I have made the rudder as per the drawing, using a piece of solid oak dowel (25mm od) for the rudder post. A local carpenter kindly cut 6mm slots in both ends of the dowel for the 6mm rudder blade to fit in (I plan on making a spare spare LOL). For free! See it pays to get out of big cities!
The clearance inside the scupper was not much, so I took a piece of fibreglass painter pole, and cut a 3mm vertical slot in it. This is now a nice firm push fit down the scupper as it compresses, and ensures that constant use of the emergency rudder will not disastrously wear through the scupper walls. I cut a piece of 12mm marine ply to fit over the compressed glass tube, leaving some tube above to support the rudder (which will probably have neutral bouyancy anyway, being all wood).
Next I cut another collar from the ply, with a hole to be a snug fit on the rudder post itself, and drilled a hole through both for a carbon rod I had lying around (might replace this with a thin SS bolt and wing-nut)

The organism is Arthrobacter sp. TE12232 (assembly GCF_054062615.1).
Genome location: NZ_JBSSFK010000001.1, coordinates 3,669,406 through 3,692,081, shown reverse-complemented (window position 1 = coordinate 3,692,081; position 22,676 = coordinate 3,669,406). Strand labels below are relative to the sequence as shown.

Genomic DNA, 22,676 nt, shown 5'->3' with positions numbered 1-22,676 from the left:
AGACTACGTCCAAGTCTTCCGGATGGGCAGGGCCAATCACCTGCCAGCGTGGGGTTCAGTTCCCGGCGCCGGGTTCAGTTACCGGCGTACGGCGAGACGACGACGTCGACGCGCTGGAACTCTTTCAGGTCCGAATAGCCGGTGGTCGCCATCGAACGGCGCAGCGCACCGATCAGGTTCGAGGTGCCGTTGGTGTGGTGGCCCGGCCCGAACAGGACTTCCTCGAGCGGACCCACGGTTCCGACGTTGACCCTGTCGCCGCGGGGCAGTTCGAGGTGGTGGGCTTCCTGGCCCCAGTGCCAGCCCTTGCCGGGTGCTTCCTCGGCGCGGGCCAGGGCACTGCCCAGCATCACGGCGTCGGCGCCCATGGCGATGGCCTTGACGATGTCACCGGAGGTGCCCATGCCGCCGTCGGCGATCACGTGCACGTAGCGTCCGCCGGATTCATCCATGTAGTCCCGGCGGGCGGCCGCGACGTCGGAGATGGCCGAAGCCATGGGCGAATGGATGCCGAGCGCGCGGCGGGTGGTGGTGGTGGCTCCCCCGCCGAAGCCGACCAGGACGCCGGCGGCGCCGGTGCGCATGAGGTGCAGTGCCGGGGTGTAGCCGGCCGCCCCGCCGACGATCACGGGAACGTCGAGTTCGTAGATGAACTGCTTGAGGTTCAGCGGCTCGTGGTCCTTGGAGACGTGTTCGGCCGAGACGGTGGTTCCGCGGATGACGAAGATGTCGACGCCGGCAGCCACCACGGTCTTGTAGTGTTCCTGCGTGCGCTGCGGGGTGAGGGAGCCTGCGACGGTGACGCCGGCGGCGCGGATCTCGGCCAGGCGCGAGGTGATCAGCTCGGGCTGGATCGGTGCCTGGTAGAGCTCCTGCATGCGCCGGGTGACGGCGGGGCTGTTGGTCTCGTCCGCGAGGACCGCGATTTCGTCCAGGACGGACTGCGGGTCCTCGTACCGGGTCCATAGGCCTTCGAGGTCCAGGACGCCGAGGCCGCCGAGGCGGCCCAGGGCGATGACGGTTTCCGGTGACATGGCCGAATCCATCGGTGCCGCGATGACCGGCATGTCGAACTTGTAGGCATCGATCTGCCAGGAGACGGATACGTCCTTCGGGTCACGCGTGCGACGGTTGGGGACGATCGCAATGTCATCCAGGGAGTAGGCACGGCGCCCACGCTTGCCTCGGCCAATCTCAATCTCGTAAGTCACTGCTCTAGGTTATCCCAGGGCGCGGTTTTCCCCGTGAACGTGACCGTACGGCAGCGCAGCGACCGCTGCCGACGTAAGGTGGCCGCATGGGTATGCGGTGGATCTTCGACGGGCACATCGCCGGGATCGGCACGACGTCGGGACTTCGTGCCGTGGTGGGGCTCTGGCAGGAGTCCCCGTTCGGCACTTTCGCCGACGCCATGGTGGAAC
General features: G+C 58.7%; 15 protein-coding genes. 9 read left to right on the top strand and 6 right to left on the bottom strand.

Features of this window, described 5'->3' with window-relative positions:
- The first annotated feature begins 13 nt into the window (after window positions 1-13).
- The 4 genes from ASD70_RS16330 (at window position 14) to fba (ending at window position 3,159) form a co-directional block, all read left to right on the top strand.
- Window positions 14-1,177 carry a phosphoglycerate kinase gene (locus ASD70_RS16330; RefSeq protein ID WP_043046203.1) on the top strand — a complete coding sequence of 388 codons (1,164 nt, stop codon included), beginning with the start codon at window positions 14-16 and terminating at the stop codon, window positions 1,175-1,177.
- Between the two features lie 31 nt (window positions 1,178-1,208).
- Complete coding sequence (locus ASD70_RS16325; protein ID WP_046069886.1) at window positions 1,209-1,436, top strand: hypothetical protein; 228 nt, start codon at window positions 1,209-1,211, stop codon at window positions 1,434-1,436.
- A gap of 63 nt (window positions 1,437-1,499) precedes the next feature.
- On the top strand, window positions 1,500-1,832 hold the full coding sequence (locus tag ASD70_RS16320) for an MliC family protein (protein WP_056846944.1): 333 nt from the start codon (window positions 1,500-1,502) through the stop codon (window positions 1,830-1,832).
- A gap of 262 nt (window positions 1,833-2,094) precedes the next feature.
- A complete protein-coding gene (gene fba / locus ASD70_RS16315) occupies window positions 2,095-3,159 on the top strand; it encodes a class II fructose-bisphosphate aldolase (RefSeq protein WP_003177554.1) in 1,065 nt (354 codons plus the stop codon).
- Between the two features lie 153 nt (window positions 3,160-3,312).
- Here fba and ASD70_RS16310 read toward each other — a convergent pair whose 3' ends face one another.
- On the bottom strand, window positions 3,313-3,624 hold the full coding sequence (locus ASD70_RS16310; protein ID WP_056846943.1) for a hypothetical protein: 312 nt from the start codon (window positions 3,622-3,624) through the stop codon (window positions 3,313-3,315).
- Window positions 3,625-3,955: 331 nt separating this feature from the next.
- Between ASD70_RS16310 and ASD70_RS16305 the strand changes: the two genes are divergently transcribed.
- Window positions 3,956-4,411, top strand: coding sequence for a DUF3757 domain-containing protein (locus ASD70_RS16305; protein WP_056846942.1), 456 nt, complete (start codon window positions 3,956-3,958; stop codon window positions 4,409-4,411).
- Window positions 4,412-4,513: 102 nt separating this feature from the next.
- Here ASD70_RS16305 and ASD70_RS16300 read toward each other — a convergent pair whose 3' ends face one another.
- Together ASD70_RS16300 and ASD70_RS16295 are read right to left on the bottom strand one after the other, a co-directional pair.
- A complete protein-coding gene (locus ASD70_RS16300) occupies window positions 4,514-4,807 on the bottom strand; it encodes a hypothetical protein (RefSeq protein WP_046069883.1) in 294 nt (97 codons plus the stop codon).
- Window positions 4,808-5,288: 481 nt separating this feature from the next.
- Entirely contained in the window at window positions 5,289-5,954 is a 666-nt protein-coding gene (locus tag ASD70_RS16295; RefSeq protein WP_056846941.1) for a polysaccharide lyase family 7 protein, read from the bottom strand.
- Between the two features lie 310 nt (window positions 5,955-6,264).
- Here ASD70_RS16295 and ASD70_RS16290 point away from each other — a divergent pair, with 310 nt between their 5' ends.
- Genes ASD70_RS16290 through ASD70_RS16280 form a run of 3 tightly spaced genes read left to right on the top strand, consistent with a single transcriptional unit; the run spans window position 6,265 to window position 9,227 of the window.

I am also adding a small ring on the top of the post, so a line can be dropped through the scupper, gathered up from outside, and then clipped on to the post, to pull it up through the scupper.
So now I have a rudder which will fit either an AI or a TI, and all I need to do now is add a tiller (more oak dowel, with a 6mm SS threaded rod inserted in the end, with a wing-nut to go on the back of the rudder post. Plus of course cover all my mistakes in safety orange paint!
The only limitation I envisage is that with the emergency rudder fitted, minimum water depth needs to be a bit over 2 feet, so removal of the rudder after the emergency will require some wading, a small price to pay for saving your bacon, IMO
The real beauty of this rudder is that a bunch of us could be out on an offshore excursion, and the emergency rudder could be handed over to whoever needs it. I know the chances of the steering becoming totally unservicable are very slim, but having been retrieved after drifting about 7 miles out to sea after a rudder line broke internally, and having broken two rudder pins on the one offshore outing to Broughton Island, I do not wish to get caught out again.
I can actually see it being good practice for every group venturing offshore to have one of these available within the fleet.
Photos will magically appear soon LOL